Urban Courage

Former gang members from one of Mexico City’s poorest and toughest suburbs are teaching teens and adults about self-reliance and sustainable living

For decades, Nezahual-coyotl, Mexico, or “Neza” as it's commonly called, has earned a reputation as Latin America's largest slum – an urban sprawl of shanties cobbled together by rural migrants who live in crushing poverty on the outskirts of Mexico City. For years the police wouldn't take two steps into Neza; crime syndicates were headquartered there, along with drug dens, street corner gangs, thieves' markets and the tough inner-city rock music culture known as la banda.

But if you look beyond the methane fumes, high crime, and obvious poverty of this suburb of 3 million people, you can see the signs of a powerful social movement. Although still beset by deep poverty, the people of Neza have been building their city into what could be a model for a nation in crisis.

A group of Neza's citizens have taken their lives and their city into their own hands – paving streets, stringing power lines, and organizing block by block in single-issue crusades to fight for what little help the state and federal government would give them. At the forefront of this movement is a grassroots coalition called Urban Courage.

A street gang's epiphany

For years the open garbage dump in the center of Neza, complete with professional scavengers (kids called pepenadores, or “garbage pickers”), had been an apt metaphor for the town. But in the early l990s, one young man and several of his friends decided to change Neza for the better.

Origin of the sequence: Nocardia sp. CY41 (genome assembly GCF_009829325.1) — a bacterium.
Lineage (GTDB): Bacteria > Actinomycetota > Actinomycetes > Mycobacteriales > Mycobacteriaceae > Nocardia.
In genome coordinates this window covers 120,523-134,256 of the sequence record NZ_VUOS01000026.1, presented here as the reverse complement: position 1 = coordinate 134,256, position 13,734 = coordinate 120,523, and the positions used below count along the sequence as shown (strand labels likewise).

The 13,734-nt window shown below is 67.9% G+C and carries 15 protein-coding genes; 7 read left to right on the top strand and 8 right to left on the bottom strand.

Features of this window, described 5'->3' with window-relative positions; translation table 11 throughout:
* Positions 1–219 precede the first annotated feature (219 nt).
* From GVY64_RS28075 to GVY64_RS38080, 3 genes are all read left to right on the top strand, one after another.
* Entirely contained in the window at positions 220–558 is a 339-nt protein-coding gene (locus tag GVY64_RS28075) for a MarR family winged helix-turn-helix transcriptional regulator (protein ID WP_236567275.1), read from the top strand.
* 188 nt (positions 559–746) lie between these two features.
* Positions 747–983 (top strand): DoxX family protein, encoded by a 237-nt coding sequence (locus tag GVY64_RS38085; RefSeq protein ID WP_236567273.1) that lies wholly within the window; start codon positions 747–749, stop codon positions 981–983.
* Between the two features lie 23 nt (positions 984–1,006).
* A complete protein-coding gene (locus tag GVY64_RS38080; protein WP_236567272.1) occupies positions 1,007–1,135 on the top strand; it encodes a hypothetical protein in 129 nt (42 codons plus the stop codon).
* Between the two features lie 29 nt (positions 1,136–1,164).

Mauricio Irineo grew up in Neza. His family had moved there in the late 1950s and early 60s, part of the mass exodus of families from rural communities like Iztapalapa and Santa Fe who were driven to the city by poverty and unemployment. As an adolescent, Mauricio saw his father and uncles die from gang violence.

At that time, Neza was exploding with a youth population frustrated by poverty and despair. The Mexican government responded by violently repressing the youth, mass media vilified them, and civil society branded them “delinquents.”

At 14 years-old, Irineo realized that he couldn't even walk across his own street without fearing for his safety. His friends were dying from gang wars or drug overdoses, and he clearly saw that he and the rest of his peers could end up dead themselves if they didn't do something to change their lives. In 1989, Irineo persuaded his friends to create the Consejo Popular Juvenil Neza A.C. to lift up the neighborhood.

Together they petitioned the Mexican government to honor a little known squatters' rights law, which provided them with a piece of land and a small amount of money for tools and supplies. After a great deal of effort, the group received their land – the same block of land that was the site of the putrid city dump.

Undaunted, they enlisted other local gang youth and not only cleared the dump, but pooled their skills and resources – and those of other community members – to erect an 8,000 square meter multiple-use hall. This building became a community center, where Urban Courage now offers three revenue-producing workshops in upholstery, carpentry, and silk-screening. They also set up a recycling center and a food pantry, which serves the garbage pickers, the elderly, and other locals in need.

The former gang members built a soccer field next to the community center, which doubles as a rock music arena. The arena's roof collects precious rainwater for the recycling center.